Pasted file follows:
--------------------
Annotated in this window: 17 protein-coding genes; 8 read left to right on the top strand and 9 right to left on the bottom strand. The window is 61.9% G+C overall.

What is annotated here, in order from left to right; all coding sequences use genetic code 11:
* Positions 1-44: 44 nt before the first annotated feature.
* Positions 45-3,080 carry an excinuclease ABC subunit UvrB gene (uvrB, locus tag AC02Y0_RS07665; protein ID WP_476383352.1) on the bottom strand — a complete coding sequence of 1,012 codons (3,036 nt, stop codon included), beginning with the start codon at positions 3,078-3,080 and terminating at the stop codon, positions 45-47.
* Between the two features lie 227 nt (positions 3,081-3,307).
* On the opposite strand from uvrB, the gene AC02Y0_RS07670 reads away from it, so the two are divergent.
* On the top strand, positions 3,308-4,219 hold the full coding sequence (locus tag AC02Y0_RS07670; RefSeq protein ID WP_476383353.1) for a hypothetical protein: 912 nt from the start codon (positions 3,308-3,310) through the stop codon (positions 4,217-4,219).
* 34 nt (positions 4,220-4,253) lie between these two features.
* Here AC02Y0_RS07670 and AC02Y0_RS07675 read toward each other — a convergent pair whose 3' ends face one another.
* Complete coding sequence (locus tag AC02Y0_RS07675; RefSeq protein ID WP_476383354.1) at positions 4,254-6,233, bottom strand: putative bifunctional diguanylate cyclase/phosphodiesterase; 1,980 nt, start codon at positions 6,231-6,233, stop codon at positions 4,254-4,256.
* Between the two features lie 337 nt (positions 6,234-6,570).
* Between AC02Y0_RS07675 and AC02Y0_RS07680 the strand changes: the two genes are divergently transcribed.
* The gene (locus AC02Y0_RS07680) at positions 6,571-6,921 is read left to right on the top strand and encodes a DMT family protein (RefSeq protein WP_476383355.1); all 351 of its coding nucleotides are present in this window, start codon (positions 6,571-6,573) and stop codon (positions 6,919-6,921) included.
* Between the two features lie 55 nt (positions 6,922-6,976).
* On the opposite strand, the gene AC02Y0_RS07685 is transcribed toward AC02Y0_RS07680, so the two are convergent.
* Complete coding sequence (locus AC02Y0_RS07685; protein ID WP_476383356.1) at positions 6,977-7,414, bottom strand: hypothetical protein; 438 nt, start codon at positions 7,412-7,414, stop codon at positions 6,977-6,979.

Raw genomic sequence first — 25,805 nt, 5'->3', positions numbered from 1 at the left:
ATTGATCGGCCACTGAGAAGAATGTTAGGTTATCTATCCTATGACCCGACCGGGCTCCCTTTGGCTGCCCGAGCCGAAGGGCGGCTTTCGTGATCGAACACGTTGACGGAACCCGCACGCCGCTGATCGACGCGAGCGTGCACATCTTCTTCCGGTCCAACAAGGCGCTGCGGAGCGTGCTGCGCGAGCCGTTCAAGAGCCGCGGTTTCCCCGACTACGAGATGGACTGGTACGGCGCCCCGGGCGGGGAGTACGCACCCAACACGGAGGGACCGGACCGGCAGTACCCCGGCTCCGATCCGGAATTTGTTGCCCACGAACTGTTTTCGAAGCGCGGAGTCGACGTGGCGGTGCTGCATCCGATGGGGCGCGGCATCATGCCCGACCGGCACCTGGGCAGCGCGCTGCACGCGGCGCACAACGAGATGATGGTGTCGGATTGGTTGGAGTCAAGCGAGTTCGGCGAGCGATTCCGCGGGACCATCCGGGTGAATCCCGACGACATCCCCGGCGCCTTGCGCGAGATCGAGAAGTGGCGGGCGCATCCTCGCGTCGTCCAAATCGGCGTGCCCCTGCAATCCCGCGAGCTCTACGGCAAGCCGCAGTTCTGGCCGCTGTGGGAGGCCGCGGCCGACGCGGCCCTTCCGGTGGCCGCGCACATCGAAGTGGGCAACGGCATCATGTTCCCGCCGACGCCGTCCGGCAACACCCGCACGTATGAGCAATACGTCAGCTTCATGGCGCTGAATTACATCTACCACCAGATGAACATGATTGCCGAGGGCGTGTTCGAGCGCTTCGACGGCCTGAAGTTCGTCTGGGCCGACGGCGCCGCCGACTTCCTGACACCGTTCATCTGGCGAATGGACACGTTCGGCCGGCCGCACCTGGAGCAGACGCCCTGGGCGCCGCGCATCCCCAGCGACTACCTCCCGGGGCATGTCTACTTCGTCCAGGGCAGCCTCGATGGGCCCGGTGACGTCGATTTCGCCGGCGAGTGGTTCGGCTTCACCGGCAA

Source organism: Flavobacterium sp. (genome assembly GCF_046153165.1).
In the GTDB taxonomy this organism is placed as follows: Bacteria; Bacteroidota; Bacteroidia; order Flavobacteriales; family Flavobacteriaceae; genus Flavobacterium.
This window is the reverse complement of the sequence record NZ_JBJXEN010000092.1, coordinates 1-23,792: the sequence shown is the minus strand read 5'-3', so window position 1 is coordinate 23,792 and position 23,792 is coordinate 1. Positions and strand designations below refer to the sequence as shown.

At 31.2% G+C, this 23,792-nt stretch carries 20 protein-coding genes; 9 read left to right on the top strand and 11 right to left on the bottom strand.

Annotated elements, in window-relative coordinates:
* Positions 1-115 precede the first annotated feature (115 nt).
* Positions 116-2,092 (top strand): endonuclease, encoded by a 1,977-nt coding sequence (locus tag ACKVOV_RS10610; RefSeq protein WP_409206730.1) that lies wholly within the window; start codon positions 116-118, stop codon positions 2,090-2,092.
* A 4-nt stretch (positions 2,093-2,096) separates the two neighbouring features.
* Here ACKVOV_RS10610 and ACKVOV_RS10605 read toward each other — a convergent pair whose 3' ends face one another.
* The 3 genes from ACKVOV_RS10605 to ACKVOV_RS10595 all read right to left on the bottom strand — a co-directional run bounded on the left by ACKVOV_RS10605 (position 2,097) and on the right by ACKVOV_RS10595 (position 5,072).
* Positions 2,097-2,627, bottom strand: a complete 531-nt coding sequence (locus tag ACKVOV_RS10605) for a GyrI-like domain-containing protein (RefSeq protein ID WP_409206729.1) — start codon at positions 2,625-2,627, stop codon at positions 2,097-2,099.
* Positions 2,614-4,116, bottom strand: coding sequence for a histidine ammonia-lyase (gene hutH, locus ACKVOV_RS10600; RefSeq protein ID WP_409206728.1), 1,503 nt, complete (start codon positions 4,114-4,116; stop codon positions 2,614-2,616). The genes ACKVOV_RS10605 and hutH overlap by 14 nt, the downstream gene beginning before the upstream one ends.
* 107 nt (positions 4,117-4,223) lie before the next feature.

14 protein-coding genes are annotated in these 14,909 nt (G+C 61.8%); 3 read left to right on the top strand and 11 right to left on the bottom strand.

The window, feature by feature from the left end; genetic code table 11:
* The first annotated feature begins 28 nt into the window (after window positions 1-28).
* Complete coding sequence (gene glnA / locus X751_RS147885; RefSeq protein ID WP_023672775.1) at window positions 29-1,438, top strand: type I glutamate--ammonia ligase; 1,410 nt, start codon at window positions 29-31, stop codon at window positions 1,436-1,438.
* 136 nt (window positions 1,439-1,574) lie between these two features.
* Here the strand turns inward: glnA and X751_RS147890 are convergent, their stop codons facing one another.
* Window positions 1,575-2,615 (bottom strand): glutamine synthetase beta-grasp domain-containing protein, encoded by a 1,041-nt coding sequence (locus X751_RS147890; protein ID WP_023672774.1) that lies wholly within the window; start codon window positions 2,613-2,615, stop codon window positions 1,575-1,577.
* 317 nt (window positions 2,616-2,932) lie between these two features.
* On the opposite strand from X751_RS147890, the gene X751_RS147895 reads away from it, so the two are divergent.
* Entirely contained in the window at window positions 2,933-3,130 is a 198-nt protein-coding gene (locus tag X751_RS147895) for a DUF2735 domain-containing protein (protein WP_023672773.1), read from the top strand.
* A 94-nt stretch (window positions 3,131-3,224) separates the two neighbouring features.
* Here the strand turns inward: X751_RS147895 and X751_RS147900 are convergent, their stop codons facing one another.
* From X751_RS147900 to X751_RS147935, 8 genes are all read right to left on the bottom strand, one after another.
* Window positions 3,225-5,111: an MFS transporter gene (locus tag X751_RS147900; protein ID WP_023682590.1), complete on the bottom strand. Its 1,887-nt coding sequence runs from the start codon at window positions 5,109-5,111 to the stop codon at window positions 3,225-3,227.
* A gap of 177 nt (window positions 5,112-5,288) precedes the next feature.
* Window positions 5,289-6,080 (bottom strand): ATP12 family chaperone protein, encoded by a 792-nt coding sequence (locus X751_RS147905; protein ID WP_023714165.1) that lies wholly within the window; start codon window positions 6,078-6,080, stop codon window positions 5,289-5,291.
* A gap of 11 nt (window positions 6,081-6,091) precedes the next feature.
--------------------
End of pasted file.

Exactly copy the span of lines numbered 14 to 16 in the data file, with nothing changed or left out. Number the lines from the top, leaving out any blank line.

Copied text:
* Between the two features lie 55 nt (positions 6,922-6,976).
* On the opposite strand, the gene AC02Y0_RS07685 is transcribed toward AC02Y0_RS07680, so the two are convergent.
* Complete coding sequence (locus AC02Y0_RS07685; protein ID WP_476383356.1) at positions 6,977-7,414, bottom strand: hypothetical protein; 438 nt, start codon at positions 7,412-7,414, stop codon at positions 6,977-6,979.